Skip to main content

Testing infusible ink on a 100% cotton washcloth

This article is brought to you by Lizzsews.

With infusible ink, you want to use white or light-coloured surfaces. You also need to make sure that your surface is 100% polyester or a polyester-spandex mix. But what actually happens if you use infusible ink on a cotton surface?

In this article, I will show you exactly what happens when infusible ink is used on a 100% cotton washcloth.

I preheated my Easypress 2 to 390°F and pressed the washcloth for 5 seconds. I placed the transfer sheet down, ink side facing down. I placed the parchment paper on top and pressed it lightly for 60 seconds. 

I repeated this twice, one small design on the back and a design on the front. The ink appeared to be good so far, but the real test is the machine wash.

I let the washcloth sit overnight to ensure that the ink settled. I washed the towel in a normal wash on cold with other towels. After the wash was done, I took a look at the towel and both designs had basically washed out.

I think I'll be sticking to machine embroidery for my cotton towels!

Recommended read: How to embroider towels

In summary, the design was beautiful after it was first transferred, but didn't actually bond with the towel. When the towel was washed, the design basically washed out.

Subscribe to Lizzsews so you never have to waste materials on tests like this again!


Popular posts from this blog

10 Things You Need To Start Machine Embroidery Today

 This article is brought to you by  Lizzsews . How to start machine embroidery! Here’s everything that you need to get started with machine embroidery! Without spending too much! Are you interested in sewing? Recommended read:  10 things you'll need to start sewing! 1. You are going to need an embroidery machine . You can use any embroidery machine you want. Here are a couple of examples: The Brother se600. This machine can do both sewing and embroidery, and is the best budget embroidery machine! I highly suggest this machine. The brother pe550D! This is an embroidery-only machine, with awesome Disney embroidery designs! The brother se1900. I recommend the Brother brand for sewing and embroidery machines. To note here: determine your budget, determine how much you have to spend on embroidery supplies (and blanks ) and how much you have to spend on your machine. Purchase the largest embroidery hoop that you can afford! The se600 is an amazing machine and I highly recomm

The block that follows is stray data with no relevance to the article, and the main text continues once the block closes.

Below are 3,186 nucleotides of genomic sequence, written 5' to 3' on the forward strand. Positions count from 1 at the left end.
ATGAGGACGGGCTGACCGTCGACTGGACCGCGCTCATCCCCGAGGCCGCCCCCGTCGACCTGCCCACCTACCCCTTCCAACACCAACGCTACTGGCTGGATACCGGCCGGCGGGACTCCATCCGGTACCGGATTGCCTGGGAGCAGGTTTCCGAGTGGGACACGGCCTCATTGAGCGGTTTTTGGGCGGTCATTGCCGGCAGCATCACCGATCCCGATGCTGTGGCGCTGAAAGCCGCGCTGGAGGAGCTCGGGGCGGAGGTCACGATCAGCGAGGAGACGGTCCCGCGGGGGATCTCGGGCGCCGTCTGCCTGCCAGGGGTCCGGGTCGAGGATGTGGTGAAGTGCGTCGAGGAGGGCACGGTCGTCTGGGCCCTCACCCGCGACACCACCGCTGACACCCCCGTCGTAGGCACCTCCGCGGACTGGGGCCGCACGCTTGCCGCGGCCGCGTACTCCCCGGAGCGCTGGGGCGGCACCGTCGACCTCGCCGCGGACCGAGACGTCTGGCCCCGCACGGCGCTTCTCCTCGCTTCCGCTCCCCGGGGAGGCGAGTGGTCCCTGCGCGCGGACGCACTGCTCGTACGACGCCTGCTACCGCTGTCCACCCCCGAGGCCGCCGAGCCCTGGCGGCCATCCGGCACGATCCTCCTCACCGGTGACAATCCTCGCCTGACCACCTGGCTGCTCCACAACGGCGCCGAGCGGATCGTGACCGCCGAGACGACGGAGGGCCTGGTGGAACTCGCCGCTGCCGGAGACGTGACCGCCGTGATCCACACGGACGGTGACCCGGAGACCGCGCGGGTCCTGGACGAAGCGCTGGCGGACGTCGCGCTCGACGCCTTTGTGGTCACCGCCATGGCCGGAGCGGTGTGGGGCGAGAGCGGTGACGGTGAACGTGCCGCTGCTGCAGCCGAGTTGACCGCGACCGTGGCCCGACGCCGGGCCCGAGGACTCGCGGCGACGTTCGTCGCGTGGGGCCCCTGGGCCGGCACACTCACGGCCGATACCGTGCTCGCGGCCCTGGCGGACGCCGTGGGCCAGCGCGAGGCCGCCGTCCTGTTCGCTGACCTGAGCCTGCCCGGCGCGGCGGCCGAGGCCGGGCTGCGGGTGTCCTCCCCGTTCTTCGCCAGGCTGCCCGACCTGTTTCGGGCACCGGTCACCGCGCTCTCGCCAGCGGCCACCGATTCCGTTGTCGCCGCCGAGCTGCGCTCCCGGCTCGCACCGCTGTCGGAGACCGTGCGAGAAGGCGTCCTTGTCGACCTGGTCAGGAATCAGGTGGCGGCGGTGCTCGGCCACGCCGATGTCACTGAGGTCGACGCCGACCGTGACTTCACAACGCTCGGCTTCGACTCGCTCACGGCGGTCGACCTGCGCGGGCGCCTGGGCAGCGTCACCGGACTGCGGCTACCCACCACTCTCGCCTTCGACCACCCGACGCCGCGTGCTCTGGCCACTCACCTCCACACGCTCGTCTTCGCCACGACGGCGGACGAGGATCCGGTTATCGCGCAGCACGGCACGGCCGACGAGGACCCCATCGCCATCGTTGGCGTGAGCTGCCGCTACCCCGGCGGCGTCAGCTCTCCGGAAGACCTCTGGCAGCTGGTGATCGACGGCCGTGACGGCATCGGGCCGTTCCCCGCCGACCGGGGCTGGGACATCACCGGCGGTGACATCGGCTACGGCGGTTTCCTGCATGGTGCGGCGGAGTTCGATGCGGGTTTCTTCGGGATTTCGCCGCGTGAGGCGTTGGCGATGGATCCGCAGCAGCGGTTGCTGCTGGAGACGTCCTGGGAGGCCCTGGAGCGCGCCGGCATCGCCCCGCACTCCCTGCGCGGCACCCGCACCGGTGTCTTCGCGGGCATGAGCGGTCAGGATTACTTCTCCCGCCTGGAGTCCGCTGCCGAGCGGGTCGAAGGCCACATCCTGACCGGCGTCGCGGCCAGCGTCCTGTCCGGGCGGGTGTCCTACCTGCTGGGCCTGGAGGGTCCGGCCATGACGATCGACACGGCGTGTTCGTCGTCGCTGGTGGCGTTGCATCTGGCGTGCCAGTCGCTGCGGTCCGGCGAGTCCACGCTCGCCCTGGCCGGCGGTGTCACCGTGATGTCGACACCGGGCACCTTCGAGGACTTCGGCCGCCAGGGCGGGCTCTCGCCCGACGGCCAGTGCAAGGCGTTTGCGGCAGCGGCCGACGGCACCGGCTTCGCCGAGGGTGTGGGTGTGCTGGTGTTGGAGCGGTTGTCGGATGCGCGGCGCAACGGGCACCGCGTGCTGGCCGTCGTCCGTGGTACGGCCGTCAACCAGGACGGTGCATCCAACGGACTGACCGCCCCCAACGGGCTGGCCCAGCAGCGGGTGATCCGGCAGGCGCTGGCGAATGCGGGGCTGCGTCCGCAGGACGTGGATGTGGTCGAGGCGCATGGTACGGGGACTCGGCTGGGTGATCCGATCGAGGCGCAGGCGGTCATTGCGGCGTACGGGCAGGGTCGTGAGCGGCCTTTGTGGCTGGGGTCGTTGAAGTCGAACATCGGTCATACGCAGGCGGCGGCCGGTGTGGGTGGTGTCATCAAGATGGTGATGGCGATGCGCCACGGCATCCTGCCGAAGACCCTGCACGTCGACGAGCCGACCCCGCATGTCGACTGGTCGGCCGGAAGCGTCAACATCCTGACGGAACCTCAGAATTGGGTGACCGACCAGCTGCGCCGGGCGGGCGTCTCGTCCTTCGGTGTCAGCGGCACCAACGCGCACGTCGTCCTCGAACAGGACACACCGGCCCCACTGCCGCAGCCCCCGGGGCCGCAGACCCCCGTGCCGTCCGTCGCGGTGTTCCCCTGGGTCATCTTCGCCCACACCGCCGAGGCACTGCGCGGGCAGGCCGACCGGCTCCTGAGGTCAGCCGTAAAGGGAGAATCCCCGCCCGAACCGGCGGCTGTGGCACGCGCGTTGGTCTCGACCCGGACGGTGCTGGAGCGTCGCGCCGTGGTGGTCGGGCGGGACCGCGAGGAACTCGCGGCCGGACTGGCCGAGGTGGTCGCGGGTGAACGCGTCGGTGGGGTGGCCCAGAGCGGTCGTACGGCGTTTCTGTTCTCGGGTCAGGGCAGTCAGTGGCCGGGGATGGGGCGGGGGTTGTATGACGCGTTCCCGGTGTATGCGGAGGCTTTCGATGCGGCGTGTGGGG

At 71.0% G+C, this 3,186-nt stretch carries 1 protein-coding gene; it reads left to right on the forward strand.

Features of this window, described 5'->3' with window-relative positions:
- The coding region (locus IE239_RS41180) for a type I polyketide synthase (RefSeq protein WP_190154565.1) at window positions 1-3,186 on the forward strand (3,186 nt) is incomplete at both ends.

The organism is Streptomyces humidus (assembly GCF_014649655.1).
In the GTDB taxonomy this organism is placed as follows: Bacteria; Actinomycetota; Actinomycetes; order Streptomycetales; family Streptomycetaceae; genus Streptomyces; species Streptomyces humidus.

8 Reasons Why Your Upper Thread Is Shredding On Your Embroidery Machine

 This article is brought to you by  Lizzsews . Here are some reasons why your top thread might be shredding while you’re embroidering! Starting machine embroidery is definitely a challenge, and troubleshooting is hard.  Recommended read: 10 Things you need to start machine embroidery today Often when your top thread is shredding, it’s caused by when the thread goes through the eye of the needle or while it’s going through the thread guides.  1. A dull or bent needle How long has it been since you’ve changed that needle? It might be time to swap it out! A needle only lasts about 8-10 hours of stitching, this amount of time may vary depending on what you are making. It’s good to have lots of needles on hand. Recommended read: When should I change the needle for machine embroidery 2. Are you using the right needle for the project? Are you embroidering heavier fabrics? Like denim or leather? If so, you’ll want to use a heavier needle size like 90/14. If you’re just embroidering mid-weight

Guide To The Three Main Machine Embroidery Stabilizers

 This article is brought to you by  Lizzsews . Here is everything that you need to know about the three main machine embroidery stabilizers. Stabilizers are important in machine embroidery; they prevent puckering and support the fabric.  The stabilizer goes underneath the fabric you are embroidering. Although there are some stabilizers that will go on top of certain types of fabric, this is called a topper.  A bottom stabilizer is always needed, you can never embroider without stabilizer, but a stabilizer topper is only needed for certain blanks. The three main types of stabilizers are cutaway, tearaway, and wash away.  The first is a cutaway stabilizer. A cutaway stabilizer can be used on clothes and many different types of fabric. The cutaway stabilizer is permanent and is mainly designed for knit fabric. It is non-woven and helps get rid of pulled or sagging stitches.  The cutaway stabilizer has a lot of stretch resistance and stays intact after wearing, using, and launderin